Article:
And she’s making tangible progress. So far, Gooze has raised close to $120,000 toward her goal of $1 million. That’s a significant accomplishment, says Lange of METAvivor, whom Gooze has been in touch with on her efforts.

“She has raised an incredible amount of money with her campaign–she has funded nearly an entire year of cancer research, and she isn’t done yet!” Lange says. “She is truly inspirational.”

And One Woman Many Lakes has connected others to the cause, including family and friends who show up to offer support at Gooze’s swims.

“When you have been married as long as I have, I’m never amazed by what Mary is capable of,” Rob says. “What has been so rewarding on the journey is how friends and family have jumped in and supported us through the swims or other fundraisers.”

“My supporters have been close friends and other people I have not seen in years,” Gooze says. “It has been incredibly heart-warming to get out of the water and see familiar faces either from my past or present in my life today.”

Some supporters have even joined Gooze in the water. Her oncologist, Yamil M. Arbaje of Dean Clinic, accompanied her in swimming Lake Mendota in June.

“I had never done such a long swim so I was nervous about it,” Arbaje recalls. “On the other hand, I felt that I could not let Mary down, so I went ahead and swam across the lake with her. At the end of the swim, there were many people waiting for her and it was a very emotional and special moment that I will always remember as one of the highlights of my career.”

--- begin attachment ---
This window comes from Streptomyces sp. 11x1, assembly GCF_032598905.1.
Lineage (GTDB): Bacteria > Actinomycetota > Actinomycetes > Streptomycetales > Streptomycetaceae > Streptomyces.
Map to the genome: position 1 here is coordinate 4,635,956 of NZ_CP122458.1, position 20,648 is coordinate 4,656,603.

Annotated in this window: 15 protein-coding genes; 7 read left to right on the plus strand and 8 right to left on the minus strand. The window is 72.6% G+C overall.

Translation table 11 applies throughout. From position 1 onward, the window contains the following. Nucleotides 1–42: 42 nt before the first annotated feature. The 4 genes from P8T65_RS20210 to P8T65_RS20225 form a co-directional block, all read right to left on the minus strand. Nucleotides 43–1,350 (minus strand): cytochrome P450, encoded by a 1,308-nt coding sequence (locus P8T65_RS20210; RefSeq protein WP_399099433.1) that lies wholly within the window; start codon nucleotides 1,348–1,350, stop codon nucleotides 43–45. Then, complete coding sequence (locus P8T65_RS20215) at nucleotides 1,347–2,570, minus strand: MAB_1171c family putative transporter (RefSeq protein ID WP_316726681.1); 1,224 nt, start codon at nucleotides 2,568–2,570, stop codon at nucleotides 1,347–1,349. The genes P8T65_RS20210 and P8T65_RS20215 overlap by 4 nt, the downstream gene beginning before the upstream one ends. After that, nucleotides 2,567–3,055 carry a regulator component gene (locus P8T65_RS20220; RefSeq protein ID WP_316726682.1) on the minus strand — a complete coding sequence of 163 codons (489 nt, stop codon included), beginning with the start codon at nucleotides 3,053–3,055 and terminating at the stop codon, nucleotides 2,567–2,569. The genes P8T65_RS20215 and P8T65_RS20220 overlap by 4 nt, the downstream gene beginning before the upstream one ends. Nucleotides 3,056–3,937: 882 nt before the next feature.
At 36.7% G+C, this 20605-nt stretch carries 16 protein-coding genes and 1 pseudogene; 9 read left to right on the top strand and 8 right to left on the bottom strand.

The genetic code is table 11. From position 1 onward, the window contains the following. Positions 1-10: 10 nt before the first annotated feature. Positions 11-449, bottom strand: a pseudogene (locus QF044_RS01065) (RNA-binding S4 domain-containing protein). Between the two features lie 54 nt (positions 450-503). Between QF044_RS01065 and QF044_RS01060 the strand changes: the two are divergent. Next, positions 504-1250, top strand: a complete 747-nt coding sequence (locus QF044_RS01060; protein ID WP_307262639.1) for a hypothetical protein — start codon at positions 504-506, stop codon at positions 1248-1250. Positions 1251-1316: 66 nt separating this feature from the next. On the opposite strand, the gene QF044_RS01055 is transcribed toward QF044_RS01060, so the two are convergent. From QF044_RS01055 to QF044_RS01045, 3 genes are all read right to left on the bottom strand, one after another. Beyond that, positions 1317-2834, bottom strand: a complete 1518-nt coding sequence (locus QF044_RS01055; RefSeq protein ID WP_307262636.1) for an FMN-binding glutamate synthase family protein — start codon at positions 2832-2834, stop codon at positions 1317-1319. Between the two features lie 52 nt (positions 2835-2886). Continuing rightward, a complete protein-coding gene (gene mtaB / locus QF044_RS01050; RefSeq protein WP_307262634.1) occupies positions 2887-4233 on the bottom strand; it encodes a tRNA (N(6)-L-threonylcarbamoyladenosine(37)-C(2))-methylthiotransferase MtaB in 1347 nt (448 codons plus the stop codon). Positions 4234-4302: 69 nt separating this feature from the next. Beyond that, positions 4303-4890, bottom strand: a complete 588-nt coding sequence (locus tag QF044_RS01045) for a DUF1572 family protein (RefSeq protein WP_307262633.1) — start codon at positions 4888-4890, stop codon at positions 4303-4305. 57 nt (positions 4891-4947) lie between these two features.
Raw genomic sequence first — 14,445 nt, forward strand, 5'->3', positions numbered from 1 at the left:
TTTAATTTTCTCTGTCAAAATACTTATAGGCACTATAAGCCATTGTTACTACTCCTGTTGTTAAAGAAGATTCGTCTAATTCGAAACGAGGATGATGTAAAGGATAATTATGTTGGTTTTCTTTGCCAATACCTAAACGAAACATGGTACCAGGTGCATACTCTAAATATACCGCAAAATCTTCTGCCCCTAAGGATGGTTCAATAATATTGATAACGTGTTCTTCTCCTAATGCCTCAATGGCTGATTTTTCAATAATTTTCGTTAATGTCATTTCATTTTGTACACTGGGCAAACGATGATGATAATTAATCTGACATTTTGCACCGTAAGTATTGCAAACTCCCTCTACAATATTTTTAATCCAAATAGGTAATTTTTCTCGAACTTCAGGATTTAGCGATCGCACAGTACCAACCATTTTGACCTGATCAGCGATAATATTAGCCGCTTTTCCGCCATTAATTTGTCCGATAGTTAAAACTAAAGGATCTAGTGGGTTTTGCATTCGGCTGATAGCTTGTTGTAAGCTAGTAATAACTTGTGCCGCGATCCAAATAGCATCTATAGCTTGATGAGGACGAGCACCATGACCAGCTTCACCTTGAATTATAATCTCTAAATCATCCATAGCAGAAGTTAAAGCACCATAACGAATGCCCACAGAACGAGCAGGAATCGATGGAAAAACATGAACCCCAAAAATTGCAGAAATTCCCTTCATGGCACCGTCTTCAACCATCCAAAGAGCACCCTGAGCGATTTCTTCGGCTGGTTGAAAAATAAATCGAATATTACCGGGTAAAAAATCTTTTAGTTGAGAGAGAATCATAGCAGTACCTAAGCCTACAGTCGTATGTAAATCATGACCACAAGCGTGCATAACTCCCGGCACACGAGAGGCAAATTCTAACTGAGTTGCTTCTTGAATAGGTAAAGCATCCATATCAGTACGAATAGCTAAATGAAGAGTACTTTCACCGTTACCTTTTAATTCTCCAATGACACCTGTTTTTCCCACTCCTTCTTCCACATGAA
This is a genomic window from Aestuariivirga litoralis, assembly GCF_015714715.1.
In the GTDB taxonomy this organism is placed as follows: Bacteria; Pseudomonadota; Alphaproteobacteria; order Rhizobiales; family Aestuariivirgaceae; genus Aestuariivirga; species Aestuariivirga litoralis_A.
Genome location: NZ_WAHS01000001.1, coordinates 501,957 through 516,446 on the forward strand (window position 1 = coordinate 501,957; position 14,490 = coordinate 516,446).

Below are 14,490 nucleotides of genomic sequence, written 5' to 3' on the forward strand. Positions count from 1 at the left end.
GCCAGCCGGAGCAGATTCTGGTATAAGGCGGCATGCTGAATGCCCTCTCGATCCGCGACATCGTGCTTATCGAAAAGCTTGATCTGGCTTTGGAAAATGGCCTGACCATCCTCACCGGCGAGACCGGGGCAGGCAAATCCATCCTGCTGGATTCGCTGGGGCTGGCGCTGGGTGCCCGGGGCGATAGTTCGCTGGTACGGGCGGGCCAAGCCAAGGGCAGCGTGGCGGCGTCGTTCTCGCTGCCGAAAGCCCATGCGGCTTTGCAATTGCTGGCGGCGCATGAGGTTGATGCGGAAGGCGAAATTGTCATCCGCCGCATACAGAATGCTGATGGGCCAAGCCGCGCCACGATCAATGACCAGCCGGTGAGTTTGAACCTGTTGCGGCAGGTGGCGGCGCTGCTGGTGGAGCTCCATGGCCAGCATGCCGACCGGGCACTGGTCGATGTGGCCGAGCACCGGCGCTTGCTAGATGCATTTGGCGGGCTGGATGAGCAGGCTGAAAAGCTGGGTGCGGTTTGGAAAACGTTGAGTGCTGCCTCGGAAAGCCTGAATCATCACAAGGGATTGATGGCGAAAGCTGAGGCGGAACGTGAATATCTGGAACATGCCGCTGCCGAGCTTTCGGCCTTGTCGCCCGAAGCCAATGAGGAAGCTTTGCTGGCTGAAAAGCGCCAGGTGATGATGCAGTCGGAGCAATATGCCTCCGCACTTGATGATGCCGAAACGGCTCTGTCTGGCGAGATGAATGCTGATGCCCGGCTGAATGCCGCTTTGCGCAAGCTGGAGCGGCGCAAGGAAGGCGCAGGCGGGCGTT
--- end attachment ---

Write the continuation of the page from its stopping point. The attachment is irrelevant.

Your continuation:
Arbaje says Gooze’s One Woman Many Lakes “is a very positive way to deal with her own personal illness and to raise awareness at the same time. It is a very unique way, especially for somebody with metastatic breast cancer.”

Starting One Woman Many Lakes has also allowed Gooze to meet other women who share her diagnosis. “It’s a quick connection when you meet other women with metastatic breast cancer,” she says.

She’s formed strong bonds with Maggie Youngren, also of Oregon, and Heather McManamy from McFarland, who received international attention for writing dozens of greeting cards her four-year-old daughter will be able to read during milestones in her life long after her mother is gone.

“They are both young mothers who are struggling with this disease but are amazing women in how they are handling life right now,” Gooze says. “They inspire me to keep swimming to find a cure.”

While the average survival rate of the disease is three years, Gooze will keep swimming as long as she feels good. She intends to find some lakes–and hopefully the ocean–to swim on a trip to California this winter. She plans to continue while and because she can.

“What I’m doing may not help me, but maybe it will help my daughter or her daughter,” she says.

Or perhaps some other person who, like Gooze, deserves not to be forgotten.

For more information on Gooze’s efforts, visit onewomanmanylakes.net.

Woman swims for breast cancer awareness